Promotion and advertising of her wines is mainly through hotels, restaurants, and specialist functions – often allied to the fashion industry. Full details of these events can be found on her website (

nicole-and-christia-tasting-bouke-red-seot-2009I only wish that I had the opportunity to attend some of these promotions, especially those that are food related. That is not possible as I live in a small village situated in the Hautes Alpes region of France. Lisa and I go back in time to her study days when I was given the task of marking some of her ‘dummy’ essays from past WSET Diploma papers. It was obvious from the research she made before going into print with her essays that it was only a matter of time before she became fully involved with wine. Her strength of character was also indicative of ‘going it alone’ rather than be involved in some multi-national operation.

It is these ‘boutique’ operations that keep variety, quality, and variation in this wonderful world of wine and for those of us that enjoy, without wine snobbery entering the lists, long may it continue. Personally I try to avoid branded wines, produced at a price point, and launched through every major supermarket group.

Tasting Notes on Bouké wines
There are 4 wines currently in the range – a red, a rosé, a white and a white dessert wine that is fortified. By keeping the individual wine varieties separate, the blender can adjust them to suit not only the style of the wine but also the variations in the growing conditions from year to year. It is here that the true ‘art’ of the wine maker comes into its own.

Bouké – White –  2007 – Carefully selected grapes, well blended produce this excellent wine (What a change from just another Chardonnay). The make up here is Chardonnay (of course) but with substantial contributions from Pinot Gris, Sauvignon Blanc, and to give a hint of spiciness, 7% Gewurztraminer. Faintly aromatic, crisp and well balanced, make this wine  the perfect aperitif. It will also match with poultry and fish dishes, provided the latter is not too bland.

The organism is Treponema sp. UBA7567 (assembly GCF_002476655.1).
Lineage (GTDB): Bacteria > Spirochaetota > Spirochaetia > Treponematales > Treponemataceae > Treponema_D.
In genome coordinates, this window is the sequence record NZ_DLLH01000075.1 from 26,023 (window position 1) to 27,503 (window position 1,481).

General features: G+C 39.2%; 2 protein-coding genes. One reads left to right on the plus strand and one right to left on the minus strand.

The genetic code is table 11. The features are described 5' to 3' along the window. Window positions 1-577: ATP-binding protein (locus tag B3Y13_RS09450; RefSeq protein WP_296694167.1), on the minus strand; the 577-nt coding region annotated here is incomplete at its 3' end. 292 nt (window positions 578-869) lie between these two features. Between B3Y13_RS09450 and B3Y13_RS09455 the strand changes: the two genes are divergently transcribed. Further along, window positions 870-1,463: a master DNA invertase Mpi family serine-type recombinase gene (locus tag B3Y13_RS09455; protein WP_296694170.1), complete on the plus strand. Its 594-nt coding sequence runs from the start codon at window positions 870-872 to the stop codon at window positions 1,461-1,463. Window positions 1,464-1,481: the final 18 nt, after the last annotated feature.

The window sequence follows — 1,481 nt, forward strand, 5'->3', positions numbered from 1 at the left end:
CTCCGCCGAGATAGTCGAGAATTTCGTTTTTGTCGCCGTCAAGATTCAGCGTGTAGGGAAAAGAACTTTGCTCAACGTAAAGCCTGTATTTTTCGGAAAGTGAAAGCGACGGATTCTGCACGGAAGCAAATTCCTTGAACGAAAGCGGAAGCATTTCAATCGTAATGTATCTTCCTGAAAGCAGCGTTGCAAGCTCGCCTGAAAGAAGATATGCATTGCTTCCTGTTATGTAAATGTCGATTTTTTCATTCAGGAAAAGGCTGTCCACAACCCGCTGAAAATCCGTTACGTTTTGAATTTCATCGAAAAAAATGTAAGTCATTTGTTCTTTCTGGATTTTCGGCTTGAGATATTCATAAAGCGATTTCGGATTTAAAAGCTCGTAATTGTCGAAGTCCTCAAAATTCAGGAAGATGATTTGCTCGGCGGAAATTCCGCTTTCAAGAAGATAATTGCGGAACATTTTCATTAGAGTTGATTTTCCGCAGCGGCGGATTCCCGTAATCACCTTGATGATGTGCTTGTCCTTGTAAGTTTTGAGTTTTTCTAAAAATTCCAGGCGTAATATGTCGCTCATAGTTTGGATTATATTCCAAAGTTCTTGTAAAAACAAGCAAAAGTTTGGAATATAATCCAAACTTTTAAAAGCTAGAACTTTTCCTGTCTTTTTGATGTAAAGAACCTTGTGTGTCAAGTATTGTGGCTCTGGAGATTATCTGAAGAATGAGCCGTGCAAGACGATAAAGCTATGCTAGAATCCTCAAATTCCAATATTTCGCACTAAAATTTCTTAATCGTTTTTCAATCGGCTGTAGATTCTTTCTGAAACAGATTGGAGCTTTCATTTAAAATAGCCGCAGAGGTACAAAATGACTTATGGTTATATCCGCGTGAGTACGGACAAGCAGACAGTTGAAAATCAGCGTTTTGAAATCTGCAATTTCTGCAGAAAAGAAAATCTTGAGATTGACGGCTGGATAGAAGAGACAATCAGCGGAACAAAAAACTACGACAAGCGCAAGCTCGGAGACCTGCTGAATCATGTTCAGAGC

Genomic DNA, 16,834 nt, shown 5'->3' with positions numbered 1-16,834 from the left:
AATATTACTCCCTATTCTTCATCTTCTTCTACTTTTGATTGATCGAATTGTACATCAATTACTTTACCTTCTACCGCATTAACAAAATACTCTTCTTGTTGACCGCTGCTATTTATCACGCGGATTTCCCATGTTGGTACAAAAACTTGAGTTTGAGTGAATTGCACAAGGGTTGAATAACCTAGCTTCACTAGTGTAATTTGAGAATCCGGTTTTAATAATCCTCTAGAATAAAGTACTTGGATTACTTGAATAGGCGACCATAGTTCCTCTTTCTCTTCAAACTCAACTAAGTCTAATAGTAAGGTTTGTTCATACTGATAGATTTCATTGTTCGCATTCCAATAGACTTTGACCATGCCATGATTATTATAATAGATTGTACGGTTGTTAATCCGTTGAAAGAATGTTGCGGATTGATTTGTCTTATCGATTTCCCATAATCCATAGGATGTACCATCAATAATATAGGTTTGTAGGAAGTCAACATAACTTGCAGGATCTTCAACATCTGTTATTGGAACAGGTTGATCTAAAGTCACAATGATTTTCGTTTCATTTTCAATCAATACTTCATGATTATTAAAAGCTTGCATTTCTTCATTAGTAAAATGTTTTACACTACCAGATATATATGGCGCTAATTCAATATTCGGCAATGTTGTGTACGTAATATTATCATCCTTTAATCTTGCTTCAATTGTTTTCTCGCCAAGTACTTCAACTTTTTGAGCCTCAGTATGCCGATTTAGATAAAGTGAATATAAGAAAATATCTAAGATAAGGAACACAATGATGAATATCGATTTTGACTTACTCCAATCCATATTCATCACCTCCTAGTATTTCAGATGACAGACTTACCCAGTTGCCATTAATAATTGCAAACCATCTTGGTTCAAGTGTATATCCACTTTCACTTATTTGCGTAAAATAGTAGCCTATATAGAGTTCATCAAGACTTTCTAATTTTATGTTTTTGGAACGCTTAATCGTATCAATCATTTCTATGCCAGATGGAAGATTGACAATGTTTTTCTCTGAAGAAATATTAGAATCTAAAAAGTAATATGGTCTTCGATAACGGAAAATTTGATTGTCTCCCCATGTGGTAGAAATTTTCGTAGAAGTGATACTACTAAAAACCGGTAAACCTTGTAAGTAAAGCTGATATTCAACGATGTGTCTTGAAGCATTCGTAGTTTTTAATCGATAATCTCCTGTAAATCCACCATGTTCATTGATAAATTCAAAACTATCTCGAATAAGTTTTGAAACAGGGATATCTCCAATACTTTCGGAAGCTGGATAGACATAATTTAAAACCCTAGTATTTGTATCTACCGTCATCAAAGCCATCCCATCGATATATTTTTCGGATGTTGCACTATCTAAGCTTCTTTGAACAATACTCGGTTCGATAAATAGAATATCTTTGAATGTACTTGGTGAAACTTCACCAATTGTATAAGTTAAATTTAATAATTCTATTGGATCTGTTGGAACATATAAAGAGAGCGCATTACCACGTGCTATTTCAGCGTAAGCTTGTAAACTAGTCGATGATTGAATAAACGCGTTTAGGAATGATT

bajun-mutton-curry-sept-2009Bouké Red – 2007 – A blend of the Bordeaux grape varieties with the addition of 15% Syrah. The latter adds depth to the colour and a hint of spiciness and liquorice to the taste. Using the produce of vines around 15 years of age ensures that there is a maturity in the wine from the onset. Full bodied, around 13% by volume alcohol, makes it a perfect marriage with full bodied red meat dishes, and venison. I accompanied it with a mutton, fruit curry with Caribbean vegetables – the recipe based on a traditional goat meat and fruit curry from Barbados (see photo) was accompanied by okra, plantain, sweet potato mash and Basmatti rice.

Bouké Rosé – 2008 – With the huge revival in the popularity of rosé wine, production of such a wine has become a necessity rather than a fad. Bouké rosé combines both accepted methods of producing ‘pink’ wines – purpose made – short term skin contact and the ‘saignée’ (bleeding) method that is so popular in France. (Taking away some of the juice at an early stage allows more colour to develop for the red wines).
Made from Cabernet Sauvignon and Merlot – the major constituents of the Bordeaux blend – , Bouké rosé is salmon pink in colour, with soft summer berry fruits on both nose and in the taste. It is an ideal aperitif, but also pairs well with barbecued fish and chicken, crab or fish cakes and the lighter styles of cheese.

Bouquet Dessert Wine – NV
– 17% by vol alc – (37.5cl bottles) – This is a true bit of innovation. Using Gewurztraminer, mellowed with a small percentage of Chardonnay, fortifying the wine to stop the fermentation (Port style) with chardonnay based grape spirit, the result is a delightfully sweet, spicy wine that still retains a crisp acidity (one advantage of the cool temperatures of Long Island).

Ideally, this is a wine to accompany the ‘petits fours’ at the end of the meal, but try it with ‘fois gras’ (if you like it and can get it!)